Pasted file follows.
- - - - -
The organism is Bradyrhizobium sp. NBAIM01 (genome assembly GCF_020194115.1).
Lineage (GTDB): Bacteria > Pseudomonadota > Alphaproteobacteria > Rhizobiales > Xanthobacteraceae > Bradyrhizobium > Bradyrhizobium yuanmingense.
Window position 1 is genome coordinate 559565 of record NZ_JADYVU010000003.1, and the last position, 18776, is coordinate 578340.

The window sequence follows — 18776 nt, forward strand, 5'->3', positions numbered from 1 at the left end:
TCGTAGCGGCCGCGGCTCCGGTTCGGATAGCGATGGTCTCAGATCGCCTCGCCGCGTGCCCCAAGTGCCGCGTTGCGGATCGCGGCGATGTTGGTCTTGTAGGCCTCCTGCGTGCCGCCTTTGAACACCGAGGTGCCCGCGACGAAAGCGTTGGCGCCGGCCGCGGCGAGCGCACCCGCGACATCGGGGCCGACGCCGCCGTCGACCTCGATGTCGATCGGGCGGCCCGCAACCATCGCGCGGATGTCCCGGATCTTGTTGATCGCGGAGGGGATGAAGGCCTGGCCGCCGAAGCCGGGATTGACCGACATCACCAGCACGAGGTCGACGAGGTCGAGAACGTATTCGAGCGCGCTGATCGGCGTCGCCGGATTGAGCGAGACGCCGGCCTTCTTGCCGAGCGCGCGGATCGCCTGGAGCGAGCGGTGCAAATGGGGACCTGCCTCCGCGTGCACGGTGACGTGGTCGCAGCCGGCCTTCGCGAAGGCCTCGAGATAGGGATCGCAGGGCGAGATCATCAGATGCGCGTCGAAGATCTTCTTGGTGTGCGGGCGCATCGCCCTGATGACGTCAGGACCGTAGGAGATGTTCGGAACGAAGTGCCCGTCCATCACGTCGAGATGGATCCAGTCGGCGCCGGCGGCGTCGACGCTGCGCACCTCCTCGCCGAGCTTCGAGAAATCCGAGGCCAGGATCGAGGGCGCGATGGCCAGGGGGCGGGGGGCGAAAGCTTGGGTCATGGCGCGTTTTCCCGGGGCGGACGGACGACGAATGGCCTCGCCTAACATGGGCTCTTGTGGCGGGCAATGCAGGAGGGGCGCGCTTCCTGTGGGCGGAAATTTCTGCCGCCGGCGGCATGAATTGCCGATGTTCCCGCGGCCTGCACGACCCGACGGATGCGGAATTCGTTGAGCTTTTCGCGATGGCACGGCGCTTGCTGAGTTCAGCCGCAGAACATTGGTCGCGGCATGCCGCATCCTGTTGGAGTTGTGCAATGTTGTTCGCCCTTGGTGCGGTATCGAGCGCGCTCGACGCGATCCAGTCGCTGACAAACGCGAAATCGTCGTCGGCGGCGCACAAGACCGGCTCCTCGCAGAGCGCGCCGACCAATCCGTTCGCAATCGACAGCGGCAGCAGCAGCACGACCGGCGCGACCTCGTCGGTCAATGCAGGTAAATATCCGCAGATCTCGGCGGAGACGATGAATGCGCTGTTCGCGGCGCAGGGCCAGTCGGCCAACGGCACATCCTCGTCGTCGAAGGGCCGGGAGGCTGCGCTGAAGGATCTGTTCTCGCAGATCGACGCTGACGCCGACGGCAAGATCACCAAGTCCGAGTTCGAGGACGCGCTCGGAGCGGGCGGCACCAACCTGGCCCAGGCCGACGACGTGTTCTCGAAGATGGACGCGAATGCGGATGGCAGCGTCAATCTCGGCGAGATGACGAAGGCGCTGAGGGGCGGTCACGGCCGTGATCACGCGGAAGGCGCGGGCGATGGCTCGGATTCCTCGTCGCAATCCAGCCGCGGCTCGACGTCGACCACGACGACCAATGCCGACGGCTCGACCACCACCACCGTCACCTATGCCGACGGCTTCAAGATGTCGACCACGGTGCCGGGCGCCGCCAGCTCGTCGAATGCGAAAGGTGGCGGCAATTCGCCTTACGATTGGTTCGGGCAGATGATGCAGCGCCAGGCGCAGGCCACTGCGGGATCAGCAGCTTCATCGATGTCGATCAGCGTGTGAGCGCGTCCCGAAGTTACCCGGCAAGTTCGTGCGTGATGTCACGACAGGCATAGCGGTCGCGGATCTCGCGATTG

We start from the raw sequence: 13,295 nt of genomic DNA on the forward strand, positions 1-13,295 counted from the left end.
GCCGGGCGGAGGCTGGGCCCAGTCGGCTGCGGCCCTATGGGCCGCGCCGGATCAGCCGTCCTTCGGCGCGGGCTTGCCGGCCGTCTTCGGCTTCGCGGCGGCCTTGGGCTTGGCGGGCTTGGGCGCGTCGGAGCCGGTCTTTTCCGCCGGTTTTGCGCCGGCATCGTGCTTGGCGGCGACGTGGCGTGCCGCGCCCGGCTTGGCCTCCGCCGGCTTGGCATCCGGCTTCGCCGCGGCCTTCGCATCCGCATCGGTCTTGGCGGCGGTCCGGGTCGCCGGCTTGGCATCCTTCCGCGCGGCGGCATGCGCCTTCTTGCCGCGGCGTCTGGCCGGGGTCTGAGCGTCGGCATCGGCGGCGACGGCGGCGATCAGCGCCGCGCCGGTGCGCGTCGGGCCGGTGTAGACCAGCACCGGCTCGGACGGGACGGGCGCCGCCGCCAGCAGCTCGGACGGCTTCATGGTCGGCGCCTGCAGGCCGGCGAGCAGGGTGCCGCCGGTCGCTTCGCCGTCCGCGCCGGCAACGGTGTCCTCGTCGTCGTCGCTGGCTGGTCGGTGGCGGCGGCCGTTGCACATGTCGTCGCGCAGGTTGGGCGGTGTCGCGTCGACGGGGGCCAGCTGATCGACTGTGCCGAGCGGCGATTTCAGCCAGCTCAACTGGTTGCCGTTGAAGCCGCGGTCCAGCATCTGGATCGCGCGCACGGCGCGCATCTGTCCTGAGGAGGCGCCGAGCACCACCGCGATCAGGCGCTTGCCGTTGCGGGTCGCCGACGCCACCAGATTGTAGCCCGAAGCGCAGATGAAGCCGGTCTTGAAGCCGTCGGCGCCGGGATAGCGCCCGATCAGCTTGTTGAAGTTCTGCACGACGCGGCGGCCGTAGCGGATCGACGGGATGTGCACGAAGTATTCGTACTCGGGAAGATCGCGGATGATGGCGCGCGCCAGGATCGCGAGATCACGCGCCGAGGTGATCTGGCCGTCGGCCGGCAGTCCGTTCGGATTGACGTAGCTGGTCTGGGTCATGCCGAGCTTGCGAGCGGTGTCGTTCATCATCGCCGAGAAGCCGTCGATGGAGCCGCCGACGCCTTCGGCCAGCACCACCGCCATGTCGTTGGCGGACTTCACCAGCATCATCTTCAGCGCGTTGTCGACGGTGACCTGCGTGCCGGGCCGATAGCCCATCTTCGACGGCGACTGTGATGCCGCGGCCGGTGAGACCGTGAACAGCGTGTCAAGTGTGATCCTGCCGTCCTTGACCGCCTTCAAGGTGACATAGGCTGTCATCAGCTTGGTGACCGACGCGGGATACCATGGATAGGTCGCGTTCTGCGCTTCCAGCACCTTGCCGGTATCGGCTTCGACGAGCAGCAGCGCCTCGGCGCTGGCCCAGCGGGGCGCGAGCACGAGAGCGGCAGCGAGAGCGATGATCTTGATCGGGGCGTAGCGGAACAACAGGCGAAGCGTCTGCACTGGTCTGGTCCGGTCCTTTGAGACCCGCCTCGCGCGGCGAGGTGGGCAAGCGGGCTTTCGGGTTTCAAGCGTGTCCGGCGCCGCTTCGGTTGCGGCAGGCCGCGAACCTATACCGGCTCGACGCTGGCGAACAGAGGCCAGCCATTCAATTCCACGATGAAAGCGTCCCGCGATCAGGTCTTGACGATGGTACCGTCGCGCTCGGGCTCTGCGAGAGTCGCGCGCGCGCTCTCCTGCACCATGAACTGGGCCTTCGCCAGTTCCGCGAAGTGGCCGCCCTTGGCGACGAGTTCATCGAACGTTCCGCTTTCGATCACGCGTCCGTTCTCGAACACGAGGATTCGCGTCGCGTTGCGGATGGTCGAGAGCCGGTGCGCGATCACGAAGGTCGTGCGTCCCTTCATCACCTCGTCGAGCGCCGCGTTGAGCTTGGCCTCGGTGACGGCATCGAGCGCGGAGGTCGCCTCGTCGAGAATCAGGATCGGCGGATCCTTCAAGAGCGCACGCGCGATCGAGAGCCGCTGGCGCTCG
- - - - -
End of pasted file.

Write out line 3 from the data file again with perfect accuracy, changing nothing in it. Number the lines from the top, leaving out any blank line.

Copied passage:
Window position 1 is genome coordinate 559565 of record NZ_JADYVU010000003.1, and the last position, 18776, is coordinate 578340.